Hudson, Rock (1925-1985)

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Hudson, Rock (1925-1985)

Actor Rock Hudson's unmistakable masculinity made him a screen idol of the 1950s and 1960s. Hudson was a traditionally handsome figure and a romantic hero when such types were becoming rare. He was brought into film as the heir to Clark Gable and Gary Cooper. His broad shouldered, six-foot frame and dark brooding eyes gave him an enormous screen presence. He was twice voted the nation's top box office draw and was the recipient of numerous national and international awards. He also earned the respect of critics, in particular for his fine performances in Magnificent Obsession (1954) and Giant (1956).

Born Roy Scherer, Jr., on November 17, 1925, in Winnetka, Illinois, Hudson was a member of a blue-collar family. His father was an automobile mechanic and his mother a telephone operator. Hudson's years at New Trier High School were ordinary: he sang in the school's glee club, and residents of the city remember him as a shy boy who delivered newspapers, ran errands, and worked as a golf caddy. The 1937 movie The Hurricane captivated and inspired Hudson to an acting career.

In 1943 Hudson was drafted into the Navy. After a military discharge in 1946, he briefly returned to Winnetka and worked as a piano mover. After doing poorly as a salesman in his father's appliance shop he took on a job as a truck driver with a food company. He moved to Los Angeles to pursue an acting career and applied to the University of Southern California's dramatics program, but was rejected due to poor grades. Pursuing his dream of becoming a film star, Hudson sent out numerous resumes and photographs to movie studios. He received only one response, from talent scout Henry Wilson, a representative for David O. Selznick.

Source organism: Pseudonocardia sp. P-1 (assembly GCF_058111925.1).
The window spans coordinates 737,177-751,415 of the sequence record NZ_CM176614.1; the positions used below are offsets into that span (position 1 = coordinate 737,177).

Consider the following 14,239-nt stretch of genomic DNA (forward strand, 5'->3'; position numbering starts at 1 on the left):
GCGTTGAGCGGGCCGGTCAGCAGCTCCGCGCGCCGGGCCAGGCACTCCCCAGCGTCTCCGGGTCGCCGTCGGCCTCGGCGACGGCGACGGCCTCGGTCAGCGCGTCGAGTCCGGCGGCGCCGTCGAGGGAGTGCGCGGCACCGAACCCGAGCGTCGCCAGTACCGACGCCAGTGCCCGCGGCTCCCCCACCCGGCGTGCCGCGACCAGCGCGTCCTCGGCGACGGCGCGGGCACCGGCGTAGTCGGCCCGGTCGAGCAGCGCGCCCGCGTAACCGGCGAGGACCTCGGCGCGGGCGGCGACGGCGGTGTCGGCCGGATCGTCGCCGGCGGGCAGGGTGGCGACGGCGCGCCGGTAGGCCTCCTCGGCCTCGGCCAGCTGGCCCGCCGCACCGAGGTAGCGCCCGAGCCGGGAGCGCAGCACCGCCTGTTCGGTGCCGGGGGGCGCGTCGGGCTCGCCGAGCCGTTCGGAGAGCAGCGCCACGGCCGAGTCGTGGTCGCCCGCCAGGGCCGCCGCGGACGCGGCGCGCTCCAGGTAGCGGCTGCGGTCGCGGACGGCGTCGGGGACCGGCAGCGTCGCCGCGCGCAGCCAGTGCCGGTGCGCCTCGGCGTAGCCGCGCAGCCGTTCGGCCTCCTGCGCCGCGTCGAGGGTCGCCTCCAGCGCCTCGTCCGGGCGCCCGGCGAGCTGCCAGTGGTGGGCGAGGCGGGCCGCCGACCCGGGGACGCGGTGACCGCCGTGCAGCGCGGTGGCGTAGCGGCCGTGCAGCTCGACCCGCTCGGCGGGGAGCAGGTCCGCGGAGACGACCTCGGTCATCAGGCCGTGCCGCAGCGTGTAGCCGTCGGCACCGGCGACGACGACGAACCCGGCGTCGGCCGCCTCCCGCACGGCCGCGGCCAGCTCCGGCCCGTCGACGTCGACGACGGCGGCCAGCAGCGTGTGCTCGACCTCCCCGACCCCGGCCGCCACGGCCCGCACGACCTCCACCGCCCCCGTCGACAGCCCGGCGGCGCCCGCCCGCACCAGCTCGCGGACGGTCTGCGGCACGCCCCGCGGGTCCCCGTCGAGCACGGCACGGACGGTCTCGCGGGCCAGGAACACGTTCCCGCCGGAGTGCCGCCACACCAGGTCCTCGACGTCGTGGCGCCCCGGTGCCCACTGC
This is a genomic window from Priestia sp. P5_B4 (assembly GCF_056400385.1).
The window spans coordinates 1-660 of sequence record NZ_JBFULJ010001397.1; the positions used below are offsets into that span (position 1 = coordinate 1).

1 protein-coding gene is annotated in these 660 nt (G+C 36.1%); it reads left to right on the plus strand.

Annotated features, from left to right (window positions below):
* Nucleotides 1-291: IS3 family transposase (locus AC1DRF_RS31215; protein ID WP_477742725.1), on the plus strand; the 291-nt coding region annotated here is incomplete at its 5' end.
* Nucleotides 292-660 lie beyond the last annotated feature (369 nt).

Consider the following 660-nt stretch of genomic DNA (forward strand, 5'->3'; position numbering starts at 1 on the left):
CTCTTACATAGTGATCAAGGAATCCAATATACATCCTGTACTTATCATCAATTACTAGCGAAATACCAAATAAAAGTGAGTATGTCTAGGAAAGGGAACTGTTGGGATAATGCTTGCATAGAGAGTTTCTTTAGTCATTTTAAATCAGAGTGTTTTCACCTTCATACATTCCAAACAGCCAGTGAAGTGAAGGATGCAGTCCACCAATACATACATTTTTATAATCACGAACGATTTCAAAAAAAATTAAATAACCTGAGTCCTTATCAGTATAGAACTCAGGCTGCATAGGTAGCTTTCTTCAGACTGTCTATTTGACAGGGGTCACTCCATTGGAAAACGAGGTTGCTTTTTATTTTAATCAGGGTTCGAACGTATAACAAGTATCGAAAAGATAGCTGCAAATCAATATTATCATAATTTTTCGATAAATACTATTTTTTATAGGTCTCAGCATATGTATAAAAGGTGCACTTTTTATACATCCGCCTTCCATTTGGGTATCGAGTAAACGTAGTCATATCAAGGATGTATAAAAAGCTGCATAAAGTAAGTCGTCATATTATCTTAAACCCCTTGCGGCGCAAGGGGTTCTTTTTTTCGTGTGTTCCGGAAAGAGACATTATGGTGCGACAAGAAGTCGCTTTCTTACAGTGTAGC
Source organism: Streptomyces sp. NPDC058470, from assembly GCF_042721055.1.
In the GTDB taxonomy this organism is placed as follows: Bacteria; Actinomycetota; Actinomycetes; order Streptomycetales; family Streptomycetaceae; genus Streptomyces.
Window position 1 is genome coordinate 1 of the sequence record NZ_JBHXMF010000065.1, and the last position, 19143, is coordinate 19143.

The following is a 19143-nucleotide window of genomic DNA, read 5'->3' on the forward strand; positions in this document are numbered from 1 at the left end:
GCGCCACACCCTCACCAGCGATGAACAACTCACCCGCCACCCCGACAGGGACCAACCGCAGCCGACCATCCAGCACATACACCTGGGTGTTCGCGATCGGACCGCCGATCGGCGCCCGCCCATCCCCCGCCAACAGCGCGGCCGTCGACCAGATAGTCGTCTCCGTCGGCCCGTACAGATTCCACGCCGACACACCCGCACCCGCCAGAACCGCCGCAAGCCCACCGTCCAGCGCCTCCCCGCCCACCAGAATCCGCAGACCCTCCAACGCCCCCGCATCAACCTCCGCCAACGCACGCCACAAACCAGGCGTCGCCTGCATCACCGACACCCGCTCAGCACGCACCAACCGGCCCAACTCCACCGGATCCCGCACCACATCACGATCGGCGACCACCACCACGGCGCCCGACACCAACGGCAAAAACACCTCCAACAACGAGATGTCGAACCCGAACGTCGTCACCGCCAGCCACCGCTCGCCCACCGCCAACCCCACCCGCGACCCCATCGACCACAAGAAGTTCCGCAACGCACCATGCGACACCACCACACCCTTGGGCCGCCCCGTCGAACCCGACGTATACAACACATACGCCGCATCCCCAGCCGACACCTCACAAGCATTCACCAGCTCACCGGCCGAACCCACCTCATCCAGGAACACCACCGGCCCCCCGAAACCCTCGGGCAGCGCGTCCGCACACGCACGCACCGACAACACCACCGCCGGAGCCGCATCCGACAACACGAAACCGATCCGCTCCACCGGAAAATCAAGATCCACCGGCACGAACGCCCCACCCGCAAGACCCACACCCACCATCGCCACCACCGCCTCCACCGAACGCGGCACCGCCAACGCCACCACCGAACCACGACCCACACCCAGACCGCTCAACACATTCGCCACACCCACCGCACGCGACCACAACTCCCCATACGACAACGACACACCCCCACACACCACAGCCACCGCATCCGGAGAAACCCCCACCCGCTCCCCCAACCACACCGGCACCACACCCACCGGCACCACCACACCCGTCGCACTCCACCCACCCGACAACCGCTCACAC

Wilson renamed the ruggedly handsome young man "Rock Hudson"—Rock for the Rock of Gibraltar, and Hudson for the famous New York river. Hudson was introduced to the Hollywood studios, but did not make a lasting impression due to his shyness. His screen test for Twentieth Century-Fox studios was so bad that it was shown to beginning classes as a classic example of poor acting.

Hudson landed his first acting job in a one-line bit part in Raoul Walsh's Fighter Squadron (1948). According to Hollywood legend, Hudson needed 38 takes to get his line ("Pretty soon you're going to have to write smaller numbers") correct. But Hudson learned to act on the job, and within six years he had appeared in 28 pictures. The roles were primarily characters lacking depth.

Hudson soon came under the wing of Universal Studios tutor Sophie Rosenstein, who helped him in his bit parts and supporting roles. During the 1950s he was cast in longer parts in a series of adventure and "B" pictures. After the release of Magnificent Obsession, Hudson's career took off. In 1954 Modern Screen magazine cited Hudson as the most popular actor of the year, and in 1955 Look magazine named him as the top male movie star. He was wed to Phyllis Gates in 1955; the marriage lasted three years, and Hudson did not remarry.